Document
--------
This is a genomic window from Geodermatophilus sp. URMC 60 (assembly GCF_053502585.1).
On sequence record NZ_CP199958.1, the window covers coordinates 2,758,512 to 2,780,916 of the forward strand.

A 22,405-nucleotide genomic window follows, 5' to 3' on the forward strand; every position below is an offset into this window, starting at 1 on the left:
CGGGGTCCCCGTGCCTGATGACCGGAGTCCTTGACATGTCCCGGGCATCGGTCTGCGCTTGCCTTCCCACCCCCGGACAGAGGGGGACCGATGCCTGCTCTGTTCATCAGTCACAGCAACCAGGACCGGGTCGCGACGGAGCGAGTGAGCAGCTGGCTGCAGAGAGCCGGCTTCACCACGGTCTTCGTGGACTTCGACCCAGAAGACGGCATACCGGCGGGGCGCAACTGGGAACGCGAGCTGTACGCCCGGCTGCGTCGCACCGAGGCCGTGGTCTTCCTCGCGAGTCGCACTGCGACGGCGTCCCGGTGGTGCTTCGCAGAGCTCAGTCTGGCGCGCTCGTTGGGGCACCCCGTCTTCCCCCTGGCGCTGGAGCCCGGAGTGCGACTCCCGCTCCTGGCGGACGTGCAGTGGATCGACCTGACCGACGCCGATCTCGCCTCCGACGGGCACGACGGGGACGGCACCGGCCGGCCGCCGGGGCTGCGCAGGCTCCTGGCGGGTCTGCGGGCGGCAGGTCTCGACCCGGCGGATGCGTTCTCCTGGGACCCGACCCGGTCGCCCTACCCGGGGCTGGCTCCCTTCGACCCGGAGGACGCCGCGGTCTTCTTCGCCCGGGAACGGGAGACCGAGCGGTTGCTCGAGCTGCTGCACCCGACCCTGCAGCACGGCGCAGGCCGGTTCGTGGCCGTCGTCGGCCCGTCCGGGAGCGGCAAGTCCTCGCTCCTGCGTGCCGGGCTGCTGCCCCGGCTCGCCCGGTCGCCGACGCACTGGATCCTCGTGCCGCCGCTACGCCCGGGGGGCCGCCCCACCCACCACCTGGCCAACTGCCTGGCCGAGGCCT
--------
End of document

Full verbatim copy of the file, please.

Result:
This is a genomic window from Geodermatophilus sp. URMC 60 (assembly GCF_053502585.1).
On sequence record NZ_CP199958.1, the window covers coordinates 2,758,512 to 2,780,916 of the forward strand.

A 22,405-nucleotide genomic window follows, 5' to 3' on the forward strand; every position below is an offset into this window, starting at 1 on the left:
CGGGGTCCCCGTGCCTGATGACCGGAGTCCTTGACATGTCCCGGGCATCGGTCTGCGCTTGCCTTCCCACCCCCGGACAGAGGGGGACCGATGCCTGCTCTGTTCATCAGTCACAGCAACCAGGACCGGGTCGCGACGGAGCGAGTGAGCAGCTGGCTGCAGAGAGCCGGCTTCACCACGGTCTTCGTGGACTTCGACCCAGAAGACGGCATACCGGCGGGGCGCAACTGGGAACGCGAGCTGTACGCCCGGCTGCGTCGCACCGAGGCCGTGGTCTTCCTCGCGAGTCGCACTGCGACGGCGTCCCGGTGGTGCTTCGCAGAGCTCAGTCTGGCGCGCTCGTTGGGGCACCCCGTCTTCCCCCTGGCGCTGGAGCCCGGAGTGCGACTCCCGCTCCTGGCGGACGTGCAGTGGATCGACCTGACCGACGCCGATCTCGCCTCCGACGGGCACGACGGGGACGGCACCGGCCGGCCGCCGGGGCTGCGCAGGCTCCTGGCGGGTCTGCGGGCGGCAGGTCTCGACCCGGCGGATGCGTTCTCCTGGGACCCGACCCGGTCGCCCTACCCGGGGCTGGCTCCCTTCGACCCGGAGGACGCCGCGGTCTTCTTCGCCCGGGAACGGGAGACCGAGCGGTTGCTCGAGCTGCTGCACCCGACCCTGCAGCACGGCGCAGGCCGGTTCGTGGCCGTCGTCGGCCCGTCCGGGAGCGGCAAGTCCTCGCTCCTGCGTGCCGGGCTGCTGCCCCGGCTCGCCCGGTCGCCGACGCACTGGATCCTCGTGCCGCCGCTACGCCCGGGGGGCCGCCCCACCCACCACCTGGCCAACTGCCTGGCCGAGGCCT